close up of dentist wearing facemask, working on a patient

Project

Dental Campaign

Dental Campaign
More than 63 million people in the United States live in areas with dentist shortages. Access to care is also limited for the 72 million children and adults who rely on Medicaid and the Children’s Health Insurance Program: Only about one-third of U.S. dentists accept public insurance.

Left untreated, dental health problems can cause pain and tooth loss, impair children’s growth and social development, impede productivity and job opportunities, exacerbate chronic conditions, and complicate detection of oral cancers. And when dental pain becomes too severe to ignore, many people—more than 2 million in 2012— resort to emergency room visits, which provide no treatment for underlying oral health problems, but have a high price for patients and taxpayers: $1.6 billion in 2012, with Medicaid’s share totaling $520 million.

Pew’s dental campaign promotes cost-effective policies that will mean millions more people get the dental care they need to lead healthy lives. We conduct and commission research to define issues, identify solutions, and assess how states are responding to dental care challenges. We work with professionals with extensive expertise in dental health policy at the state and national levels.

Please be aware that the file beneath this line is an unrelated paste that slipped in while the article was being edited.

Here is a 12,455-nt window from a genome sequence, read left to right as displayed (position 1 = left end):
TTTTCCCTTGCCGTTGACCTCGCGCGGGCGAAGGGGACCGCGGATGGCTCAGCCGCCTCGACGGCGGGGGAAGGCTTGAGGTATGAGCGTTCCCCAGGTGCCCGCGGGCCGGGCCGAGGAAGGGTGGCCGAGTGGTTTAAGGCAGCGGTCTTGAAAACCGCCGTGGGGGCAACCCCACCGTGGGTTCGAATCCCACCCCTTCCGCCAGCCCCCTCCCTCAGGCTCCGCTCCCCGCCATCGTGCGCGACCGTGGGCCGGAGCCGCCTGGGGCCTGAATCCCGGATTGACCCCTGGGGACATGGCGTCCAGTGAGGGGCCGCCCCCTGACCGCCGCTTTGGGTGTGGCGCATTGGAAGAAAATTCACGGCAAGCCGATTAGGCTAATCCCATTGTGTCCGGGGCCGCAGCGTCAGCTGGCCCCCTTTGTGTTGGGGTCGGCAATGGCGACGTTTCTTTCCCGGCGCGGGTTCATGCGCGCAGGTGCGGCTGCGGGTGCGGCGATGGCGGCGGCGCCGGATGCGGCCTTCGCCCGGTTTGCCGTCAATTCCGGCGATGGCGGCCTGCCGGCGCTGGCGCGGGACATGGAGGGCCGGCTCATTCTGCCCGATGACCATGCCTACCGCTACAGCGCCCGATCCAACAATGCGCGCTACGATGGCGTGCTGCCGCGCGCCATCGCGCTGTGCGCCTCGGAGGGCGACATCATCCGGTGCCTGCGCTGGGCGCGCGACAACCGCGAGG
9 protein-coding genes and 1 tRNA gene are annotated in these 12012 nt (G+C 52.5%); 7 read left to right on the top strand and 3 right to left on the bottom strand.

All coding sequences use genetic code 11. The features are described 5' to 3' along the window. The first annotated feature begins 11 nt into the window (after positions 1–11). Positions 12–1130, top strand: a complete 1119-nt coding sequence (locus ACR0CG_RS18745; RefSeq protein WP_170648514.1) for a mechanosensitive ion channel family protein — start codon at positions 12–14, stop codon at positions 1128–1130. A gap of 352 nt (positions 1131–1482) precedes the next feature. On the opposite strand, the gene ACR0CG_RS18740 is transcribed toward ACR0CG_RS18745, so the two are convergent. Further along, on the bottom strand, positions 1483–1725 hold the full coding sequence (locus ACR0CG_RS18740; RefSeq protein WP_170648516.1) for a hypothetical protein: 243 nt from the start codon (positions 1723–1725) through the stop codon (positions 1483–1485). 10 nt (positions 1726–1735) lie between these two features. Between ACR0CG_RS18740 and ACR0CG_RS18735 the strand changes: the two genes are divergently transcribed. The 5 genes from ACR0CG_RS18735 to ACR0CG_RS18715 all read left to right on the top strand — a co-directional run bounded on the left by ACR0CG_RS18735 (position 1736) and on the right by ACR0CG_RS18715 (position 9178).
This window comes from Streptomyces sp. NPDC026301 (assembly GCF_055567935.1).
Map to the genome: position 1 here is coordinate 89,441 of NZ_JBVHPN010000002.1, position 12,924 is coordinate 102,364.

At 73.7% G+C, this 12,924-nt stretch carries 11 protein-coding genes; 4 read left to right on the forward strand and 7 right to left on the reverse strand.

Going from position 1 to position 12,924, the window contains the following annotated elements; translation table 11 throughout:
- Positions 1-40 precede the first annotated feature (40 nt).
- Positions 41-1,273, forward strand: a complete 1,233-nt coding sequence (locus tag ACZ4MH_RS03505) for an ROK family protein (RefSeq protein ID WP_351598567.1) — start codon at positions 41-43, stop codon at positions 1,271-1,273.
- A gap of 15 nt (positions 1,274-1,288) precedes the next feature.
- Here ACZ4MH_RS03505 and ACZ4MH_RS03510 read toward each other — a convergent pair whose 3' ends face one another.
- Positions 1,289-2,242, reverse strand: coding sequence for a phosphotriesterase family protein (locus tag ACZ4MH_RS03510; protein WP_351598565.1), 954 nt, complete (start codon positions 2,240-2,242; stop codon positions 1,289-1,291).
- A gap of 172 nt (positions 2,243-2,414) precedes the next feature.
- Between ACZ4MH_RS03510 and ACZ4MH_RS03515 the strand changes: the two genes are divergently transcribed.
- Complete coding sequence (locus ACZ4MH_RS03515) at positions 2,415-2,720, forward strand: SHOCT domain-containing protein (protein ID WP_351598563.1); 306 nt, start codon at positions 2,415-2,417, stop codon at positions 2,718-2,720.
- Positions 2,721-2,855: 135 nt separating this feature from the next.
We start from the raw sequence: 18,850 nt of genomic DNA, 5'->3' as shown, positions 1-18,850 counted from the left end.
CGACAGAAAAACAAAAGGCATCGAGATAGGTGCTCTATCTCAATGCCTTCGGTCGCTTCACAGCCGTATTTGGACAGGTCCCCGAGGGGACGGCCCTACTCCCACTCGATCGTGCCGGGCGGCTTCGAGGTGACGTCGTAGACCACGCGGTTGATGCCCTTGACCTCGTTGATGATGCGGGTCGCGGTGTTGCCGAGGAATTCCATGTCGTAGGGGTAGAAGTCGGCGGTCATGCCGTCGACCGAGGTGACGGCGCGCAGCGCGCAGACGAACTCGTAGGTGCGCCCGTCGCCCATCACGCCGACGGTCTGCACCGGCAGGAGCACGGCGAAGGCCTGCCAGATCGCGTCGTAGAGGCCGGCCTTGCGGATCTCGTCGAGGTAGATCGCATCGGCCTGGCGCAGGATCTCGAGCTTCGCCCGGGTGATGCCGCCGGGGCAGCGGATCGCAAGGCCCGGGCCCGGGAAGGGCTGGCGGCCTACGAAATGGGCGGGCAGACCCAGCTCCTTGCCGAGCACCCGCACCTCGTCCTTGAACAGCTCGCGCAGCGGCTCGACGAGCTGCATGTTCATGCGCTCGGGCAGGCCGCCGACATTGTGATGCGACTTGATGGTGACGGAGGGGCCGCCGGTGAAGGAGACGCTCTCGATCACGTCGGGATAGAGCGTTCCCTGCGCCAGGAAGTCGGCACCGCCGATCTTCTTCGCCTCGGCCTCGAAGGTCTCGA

Reports, testimony, and other materials by Pew’s dental experts are helping to drive policy changes in a number of states.

Project Goals

Pew’s dental campaign works to close gaps in dental care access by:

  • increasing the number of available providers through the addition of midlevel practitioners called dental therapists
  • expanding school-based sealant programs to reach low-income children, who are at the greatest risk for dental decay

What is a Dental Therapist?

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For more than 125 million Americans, basic dental care is out of reach. But there’s a solution that can help: dental therapy.

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Who Lacks Access?

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Who Lacks Access?

Dental health in the United States has improved substantially in the past few decades, but not everyone has benefited equally.

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5 Dental Therapy FAQs

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Another type of provider is helping dentists in private practice and public health settings address the gaps in access to dental health care that many Americans face.

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States Expand the Use of Dental Therapy

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Dental therapists—midlevel providers similar to physician assistants in medicine—deliver preventive and routine restorative care, such as filling cavities, placing temporary crowns, and extracting badly diseased or loose teeth. As states grapple with provider shortages, especially to serve vulnerable populations, a handful have acted to allow dentists to hire these practitioners, and many others are exploring the option. Dental therapists also practice in several tribal communities, where access to care can be especially limited.